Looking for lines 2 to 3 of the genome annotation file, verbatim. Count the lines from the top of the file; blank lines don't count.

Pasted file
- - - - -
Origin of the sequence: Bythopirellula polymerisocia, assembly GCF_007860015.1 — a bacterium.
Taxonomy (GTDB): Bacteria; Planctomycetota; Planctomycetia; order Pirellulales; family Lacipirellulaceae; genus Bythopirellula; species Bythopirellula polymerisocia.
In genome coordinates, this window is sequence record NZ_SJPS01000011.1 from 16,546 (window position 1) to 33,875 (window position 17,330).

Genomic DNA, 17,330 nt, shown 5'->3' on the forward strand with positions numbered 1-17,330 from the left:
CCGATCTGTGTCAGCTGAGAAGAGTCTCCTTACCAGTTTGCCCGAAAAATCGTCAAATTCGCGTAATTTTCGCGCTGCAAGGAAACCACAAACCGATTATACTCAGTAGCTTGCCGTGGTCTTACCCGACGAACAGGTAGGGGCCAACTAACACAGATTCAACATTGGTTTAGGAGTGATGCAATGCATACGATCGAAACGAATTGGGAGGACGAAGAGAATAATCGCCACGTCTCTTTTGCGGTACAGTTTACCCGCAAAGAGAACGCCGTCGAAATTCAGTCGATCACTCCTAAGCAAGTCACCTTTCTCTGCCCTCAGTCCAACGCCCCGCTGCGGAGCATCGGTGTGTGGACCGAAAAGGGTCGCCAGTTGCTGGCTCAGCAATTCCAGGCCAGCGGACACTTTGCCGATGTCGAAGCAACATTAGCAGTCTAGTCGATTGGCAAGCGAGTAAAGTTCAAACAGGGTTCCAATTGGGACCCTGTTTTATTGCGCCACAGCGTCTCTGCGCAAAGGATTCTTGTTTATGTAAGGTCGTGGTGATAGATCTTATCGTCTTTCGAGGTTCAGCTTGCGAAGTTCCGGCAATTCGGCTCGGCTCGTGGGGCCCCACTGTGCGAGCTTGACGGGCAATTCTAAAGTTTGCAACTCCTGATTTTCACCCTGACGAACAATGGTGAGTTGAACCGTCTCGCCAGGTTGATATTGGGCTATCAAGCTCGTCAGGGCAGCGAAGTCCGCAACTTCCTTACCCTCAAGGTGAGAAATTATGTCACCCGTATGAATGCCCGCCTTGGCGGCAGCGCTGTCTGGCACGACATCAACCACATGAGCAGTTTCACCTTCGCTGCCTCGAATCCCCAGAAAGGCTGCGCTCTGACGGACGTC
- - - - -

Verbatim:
Taxonomy (GTDB): Bacteria; Planctomycetota; Planctomycetia; order Pirellulales; family Lacipirellulaceae; genus Bythopirellula; species Bythopirellula polymerisocia.
In genome coordinates, this window is sequence record NZ_SJPS01000011.1 from 16,546 (window position 1) to 33,875 (window position 17,330).